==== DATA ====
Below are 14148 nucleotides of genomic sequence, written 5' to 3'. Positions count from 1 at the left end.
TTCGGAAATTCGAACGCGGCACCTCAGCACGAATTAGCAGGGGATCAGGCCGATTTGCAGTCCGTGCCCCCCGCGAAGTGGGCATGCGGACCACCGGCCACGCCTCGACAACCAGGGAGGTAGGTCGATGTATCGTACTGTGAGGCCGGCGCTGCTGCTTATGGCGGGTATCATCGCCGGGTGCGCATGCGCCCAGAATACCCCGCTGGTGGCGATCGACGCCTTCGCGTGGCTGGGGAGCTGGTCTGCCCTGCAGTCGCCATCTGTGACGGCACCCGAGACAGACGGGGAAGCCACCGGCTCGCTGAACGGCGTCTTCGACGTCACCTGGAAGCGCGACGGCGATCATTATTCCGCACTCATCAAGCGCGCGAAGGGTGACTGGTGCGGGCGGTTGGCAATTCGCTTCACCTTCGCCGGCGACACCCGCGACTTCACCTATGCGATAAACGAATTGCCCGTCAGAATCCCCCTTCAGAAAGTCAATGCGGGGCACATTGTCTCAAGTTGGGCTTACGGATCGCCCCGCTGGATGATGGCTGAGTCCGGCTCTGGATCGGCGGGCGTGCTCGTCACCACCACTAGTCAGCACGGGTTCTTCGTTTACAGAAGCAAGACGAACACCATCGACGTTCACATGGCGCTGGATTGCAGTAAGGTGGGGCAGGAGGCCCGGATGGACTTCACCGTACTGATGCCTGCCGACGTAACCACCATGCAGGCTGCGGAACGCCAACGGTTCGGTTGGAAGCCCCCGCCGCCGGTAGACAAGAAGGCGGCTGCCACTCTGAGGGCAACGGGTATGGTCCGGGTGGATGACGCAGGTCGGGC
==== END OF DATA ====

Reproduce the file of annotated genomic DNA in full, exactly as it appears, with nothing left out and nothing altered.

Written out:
Below are 14148 nucleotides of genomic sequence, written 5' to 3'. Positions count from 1 at the left end.
TTCGGAAATTCGAACGCGGCACCTCAGCACGAATTAGCAGGGGATCAGGCCGATTTGCAGTCCGTGCCCCCCGCGAAGTGGGCATGCGGACCACCGGCCACGCCTCGACAACCAGGGAGGTAGGTCGATGTATCGTACTGTGAGGCCGGCGCTGCTGCTTATGGCGGGTATCATCGCCGGGTGCGCATGCGCCCAGAATACCCCGCTGGTGGCGATCGACGCCTTCGCGTGGCTGGGGAGCTGGTCTGCCCTGCAGTCGCCATCTGTGACGGCACCCGAGACAGACGGGGAAGCCACCGGCTCGCTGAACGGCGTCTTCGACGTCACCTGGAAGCGCGACGGCGATCATTATTCCGCACTCATCAAGCGCGCGAAGGGTGACTGGTGCGGGCGGTTGGCAATTCGCTTCACCTTCGCCGGCGACACCCGCGACTTCACCTATGCGATAAACGAATTGCCCGTCAGAATCCCCCTTCAGAAAGTCAATGCGGGGCACATTGTCTCAAGTTGGGCTTACGGATCGCCCCGCTGGATGATGGCTGAGTCCGGCTCTGGATCGGCGGGCGTGCTCGTCACCACCACTAGTCAGCACGGGTTCTTCGTTTACAGAAGCAAGACGAACACCATCGACGTTCACATGGCGCTGGATTGCAGTAAGGTGGGGCAGGAGGCCCGGATGGACTTCACCGTACTGATGCCTGCCGACGTAACCACCATGCAGGCTGCGGAACGCCAACGGTTCGGTTGGAAGCCCCCGCCGCCGGTAGACAAGAAGGCGGCTGCCACTCTGAGGGCAACGGGTATGGTCCGGGTGGATGACGCAGGTCGGGC